By Alison Snyder, AXIOS
We have a more accurate map of the surface of Mars than we do for Earth’s ocean floor. Right now, researchers have a blurry, indirect picture of the seabed from satellite imaging, some sonar data and samples collected from ships.
Yes, but: There’s an avalanche of data about the chemical, physical and biological properties of the ocean, and scientists are beginning to use machine learning to tie that data to limited scientific records in hopes of piecing together a better picture.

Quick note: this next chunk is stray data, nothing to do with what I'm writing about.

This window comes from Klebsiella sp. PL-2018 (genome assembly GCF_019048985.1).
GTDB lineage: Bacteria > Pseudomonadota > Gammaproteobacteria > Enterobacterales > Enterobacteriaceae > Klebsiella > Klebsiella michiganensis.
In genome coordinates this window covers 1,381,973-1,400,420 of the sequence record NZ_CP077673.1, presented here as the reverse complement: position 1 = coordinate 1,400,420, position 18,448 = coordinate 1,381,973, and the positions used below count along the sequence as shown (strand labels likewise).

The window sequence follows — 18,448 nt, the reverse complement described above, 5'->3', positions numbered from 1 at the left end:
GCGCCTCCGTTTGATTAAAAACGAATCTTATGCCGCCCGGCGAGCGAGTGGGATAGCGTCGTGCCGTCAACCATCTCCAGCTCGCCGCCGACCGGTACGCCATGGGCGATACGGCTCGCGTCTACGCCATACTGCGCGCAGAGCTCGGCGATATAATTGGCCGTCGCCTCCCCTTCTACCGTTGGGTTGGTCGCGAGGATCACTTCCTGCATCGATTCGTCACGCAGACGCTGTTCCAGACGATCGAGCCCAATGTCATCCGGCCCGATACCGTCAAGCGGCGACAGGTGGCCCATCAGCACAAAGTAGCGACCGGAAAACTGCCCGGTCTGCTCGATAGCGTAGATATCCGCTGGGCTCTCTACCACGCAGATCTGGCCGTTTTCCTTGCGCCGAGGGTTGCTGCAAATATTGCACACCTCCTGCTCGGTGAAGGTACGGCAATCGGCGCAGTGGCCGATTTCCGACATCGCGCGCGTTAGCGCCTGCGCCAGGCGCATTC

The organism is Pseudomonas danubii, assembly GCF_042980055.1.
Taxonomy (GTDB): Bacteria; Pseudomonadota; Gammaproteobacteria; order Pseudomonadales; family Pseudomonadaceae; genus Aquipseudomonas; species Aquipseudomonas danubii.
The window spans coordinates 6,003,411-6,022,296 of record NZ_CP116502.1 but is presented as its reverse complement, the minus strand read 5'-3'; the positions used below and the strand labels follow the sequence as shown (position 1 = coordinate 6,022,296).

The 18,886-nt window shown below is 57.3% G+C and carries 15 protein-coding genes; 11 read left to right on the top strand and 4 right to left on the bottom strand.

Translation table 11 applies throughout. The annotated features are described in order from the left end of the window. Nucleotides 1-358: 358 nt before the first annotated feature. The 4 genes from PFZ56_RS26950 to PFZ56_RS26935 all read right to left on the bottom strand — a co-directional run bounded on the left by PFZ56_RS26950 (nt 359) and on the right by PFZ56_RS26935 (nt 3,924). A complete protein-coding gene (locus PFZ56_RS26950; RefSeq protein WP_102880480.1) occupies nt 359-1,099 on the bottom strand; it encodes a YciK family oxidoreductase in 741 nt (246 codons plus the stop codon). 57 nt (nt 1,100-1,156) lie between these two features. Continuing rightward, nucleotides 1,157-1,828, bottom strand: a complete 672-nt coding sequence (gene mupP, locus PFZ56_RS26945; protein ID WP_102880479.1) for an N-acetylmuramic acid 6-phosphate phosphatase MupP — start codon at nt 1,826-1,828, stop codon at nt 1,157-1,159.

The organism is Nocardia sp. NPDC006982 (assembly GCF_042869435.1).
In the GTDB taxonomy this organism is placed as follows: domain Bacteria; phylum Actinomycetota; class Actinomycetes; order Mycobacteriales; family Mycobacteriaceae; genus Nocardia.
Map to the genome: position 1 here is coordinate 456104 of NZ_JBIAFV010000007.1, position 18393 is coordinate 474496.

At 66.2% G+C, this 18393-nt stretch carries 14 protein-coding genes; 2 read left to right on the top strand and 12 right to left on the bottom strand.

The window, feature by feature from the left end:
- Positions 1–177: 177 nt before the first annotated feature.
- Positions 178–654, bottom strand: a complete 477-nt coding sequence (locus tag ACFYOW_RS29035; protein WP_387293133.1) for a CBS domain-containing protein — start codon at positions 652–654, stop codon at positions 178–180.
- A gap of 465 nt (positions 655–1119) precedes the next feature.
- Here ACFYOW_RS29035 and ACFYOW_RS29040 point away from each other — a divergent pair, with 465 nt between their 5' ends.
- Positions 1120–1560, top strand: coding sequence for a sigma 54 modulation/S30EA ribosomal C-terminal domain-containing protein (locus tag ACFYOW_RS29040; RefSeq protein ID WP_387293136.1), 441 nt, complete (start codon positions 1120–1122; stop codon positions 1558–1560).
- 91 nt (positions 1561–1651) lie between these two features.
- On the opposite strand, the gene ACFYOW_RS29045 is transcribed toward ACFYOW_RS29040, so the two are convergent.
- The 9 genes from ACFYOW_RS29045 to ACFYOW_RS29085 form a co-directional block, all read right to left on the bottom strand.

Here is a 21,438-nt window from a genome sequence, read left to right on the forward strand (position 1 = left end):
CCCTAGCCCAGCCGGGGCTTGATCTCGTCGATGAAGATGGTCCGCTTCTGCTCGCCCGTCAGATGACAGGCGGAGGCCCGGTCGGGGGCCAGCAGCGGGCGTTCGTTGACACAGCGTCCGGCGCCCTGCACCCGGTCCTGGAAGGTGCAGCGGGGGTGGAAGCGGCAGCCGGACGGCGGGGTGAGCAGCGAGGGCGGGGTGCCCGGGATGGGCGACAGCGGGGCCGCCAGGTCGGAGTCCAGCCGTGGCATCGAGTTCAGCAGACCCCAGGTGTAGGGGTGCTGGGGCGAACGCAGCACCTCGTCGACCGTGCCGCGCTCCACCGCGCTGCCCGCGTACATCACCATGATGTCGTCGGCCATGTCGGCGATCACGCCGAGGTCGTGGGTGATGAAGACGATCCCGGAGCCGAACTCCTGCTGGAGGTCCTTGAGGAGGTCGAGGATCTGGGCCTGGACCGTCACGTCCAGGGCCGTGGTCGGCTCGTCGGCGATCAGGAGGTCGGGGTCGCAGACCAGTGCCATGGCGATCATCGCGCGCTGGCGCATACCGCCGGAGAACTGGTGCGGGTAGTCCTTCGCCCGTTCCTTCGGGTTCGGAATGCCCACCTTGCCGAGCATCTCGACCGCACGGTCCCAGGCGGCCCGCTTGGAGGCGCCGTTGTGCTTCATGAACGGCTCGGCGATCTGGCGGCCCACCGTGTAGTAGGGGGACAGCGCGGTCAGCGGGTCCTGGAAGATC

Why it matters: The ocean is the planet’s largest carbon sink thanks to processes that critically depend on the seafloor, and sediment layers hold a record of the ocean’s chemical and climatic history. Understanding the ocean floor is key for climate forecasts and predicting geohazards like tsunamis as well as for efforts to mine the seas for methane and minerals.
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